There’s been a lukewarm reception from conservation groups to the hiring of James Unsworth as the new director of the Washington Department of Fish and Wildlife. They have good reason to worry. Unsworth comes from Idaho, a state known to be more committed to supporting ranchers and big game hunters than to preserving biodiversity in our ecosystem.
We had hoped the state would hire a visionary director who could lead the state toward a sustainable future for all species. Unsworth may ultimately prove to be that person, but his experience as the deputy director of Idaho Fish and Game causes concern.
Idaho has not taken a progressive view toward the challenges of wolf management, for example – certainly not one that reflects the values of most Washingtonians, nor one that has sought innovative ways of dealing with conflict between ranchers and wolves. And Unsworth faces immediate challenges about how to manage wolves in Washington.
Right now, radical ranchers and conservationists are waging a ridiculous billboard war in Eastern Washington. Some members of the agricultural community put up billboards designed to scare people about the “big bad wolf.” The billboards conjure up old myths and fairy tales about snarling wolves that might eat children. The conservation community has answered with billboards of their own.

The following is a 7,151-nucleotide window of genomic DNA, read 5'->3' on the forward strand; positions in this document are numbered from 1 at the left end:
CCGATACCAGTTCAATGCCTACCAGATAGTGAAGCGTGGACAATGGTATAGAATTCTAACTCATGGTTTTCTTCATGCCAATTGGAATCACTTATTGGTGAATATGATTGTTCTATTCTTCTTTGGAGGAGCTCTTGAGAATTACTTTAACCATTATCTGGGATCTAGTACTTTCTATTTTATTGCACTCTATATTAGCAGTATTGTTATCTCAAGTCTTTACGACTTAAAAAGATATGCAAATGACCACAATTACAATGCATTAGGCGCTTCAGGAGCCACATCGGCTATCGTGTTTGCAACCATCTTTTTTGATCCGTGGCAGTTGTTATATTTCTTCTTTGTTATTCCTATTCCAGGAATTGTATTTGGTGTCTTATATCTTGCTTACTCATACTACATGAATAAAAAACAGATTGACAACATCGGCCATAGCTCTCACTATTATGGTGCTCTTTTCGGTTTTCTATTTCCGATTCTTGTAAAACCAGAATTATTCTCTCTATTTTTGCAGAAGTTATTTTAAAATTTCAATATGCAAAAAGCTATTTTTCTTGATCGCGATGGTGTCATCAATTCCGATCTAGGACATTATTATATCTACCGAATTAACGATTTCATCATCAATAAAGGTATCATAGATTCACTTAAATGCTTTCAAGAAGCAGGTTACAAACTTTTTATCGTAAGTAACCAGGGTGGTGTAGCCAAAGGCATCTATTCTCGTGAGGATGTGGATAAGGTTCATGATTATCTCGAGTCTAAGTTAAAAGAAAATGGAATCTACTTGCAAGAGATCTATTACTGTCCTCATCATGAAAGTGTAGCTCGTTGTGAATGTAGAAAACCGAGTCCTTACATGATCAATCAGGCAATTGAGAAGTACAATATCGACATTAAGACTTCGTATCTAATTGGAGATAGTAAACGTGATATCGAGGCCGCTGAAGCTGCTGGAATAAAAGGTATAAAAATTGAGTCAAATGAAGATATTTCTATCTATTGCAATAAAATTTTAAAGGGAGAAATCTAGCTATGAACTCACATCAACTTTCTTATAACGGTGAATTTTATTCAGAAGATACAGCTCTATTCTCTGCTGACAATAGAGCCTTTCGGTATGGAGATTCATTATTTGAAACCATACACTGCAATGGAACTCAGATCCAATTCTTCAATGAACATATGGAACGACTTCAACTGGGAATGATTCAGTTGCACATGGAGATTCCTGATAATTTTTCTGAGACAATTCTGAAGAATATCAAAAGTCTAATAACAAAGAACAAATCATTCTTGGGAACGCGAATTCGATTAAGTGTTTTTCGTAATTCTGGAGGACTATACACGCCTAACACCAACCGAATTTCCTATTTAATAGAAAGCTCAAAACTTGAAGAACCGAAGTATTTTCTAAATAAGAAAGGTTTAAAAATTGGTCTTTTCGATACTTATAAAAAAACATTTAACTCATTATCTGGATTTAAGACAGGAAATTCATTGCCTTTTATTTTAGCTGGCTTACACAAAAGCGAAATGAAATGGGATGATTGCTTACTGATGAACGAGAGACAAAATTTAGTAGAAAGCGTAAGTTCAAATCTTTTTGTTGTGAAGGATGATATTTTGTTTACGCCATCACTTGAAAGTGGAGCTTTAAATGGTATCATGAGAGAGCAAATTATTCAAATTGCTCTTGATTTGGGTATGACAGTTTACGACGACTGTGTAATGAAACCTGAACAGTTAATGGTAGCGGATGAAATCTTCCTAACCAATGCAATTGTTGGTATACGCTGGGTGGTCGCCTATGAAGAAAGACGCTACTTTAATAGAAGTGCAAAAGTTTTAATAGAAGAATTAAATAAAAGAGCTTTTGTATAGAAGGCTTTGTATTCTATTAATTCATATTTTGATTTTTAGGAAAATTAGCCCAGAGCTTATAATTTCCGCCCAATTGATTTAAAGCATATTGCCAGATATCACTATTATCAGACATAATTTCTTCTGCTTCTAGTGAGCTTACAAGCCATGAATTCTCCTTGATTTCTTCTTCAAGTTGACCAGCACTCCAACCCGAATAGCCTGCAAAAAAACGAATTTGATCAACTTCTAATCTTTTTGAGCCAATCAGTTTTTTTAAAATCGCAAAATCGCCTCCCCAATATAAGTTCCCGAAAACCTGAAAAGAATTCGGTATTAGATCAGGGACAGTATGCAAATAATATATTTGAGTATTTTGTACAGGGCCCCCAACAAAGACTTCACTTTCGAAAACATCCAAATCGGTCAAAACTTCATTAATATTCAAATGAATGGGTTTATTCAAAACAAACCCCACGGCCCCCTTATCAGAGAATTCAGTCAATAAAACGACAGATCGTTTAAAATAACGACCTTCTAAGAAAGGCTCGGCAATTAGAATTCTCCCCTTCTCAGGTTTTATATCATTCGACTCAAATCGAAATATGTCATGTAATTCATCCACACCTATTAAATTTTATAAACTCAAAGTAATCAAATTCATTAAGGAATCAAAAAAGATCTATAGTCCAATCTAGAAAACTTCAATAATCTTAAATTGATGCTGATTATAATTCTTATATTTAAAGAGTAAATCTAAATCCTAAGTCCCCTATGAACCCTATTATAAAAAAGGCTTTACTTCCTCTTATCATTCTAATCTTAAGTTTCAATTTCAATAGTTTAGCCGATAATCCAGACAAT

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This is not an intelligent or productive debate. It’s typical of what might happen in other states – Idaho? – but does not reflect Washington’s proud heritage of bold and courageous leadership that recognizes the value of settled science as a guide to decision-making to protect our natural resources.
The silly billboard war is a clear sign that we need a new approach to wolf management.
While it’s true that wolves have preyed on some livestock, it’s also a fact that more livestock has been lost to dogs, bad weather and disease.
The U.S. Department of Agriculture reports that in 2009, 2,100 sheep and lambs were lost due to causes not related to predators. And in 2010, more than 37,000 cattle and calves died from causes not related to predators.
Predators of all species killed only 1,700 cattle and calves in 2010. That includes coyotes, mountain lions, dogs, bears and others, including wolves. But wolves accounted for only 2 percent of the kills.
And, research recently conducted at Washington State University has found that killing wolves to manage the conflict with livestock actually fosters the reverse outcome. The study found that for every wolf killed in Idaho, Montana and Wyoming over the past 25 years, there was a 5 percent increase in the sheep and cattle killed the next year.
The science shows that killing the alpha male or female causes chaos within the remaining wolf pack. Without the tight control of a leader, the pack starts breeding, and breeding pairs that need to feed pups are more likely to kill livestock than individual wolves.
This study, funded by the WDFW, should lead the department to discontinue killing as a means of wolf management. While Washington still protects wolves under the state Endangered Species Act, states like Idaho have recently allowed hunting of wolves after federal protections were lifted.
We hope Unsworth will embrace a commitment to sustaining healthy populations of all Washington’s creatures. Keeping as many species as possible on the landscape – biodiversity – is critical, and wolves are an important keystone species.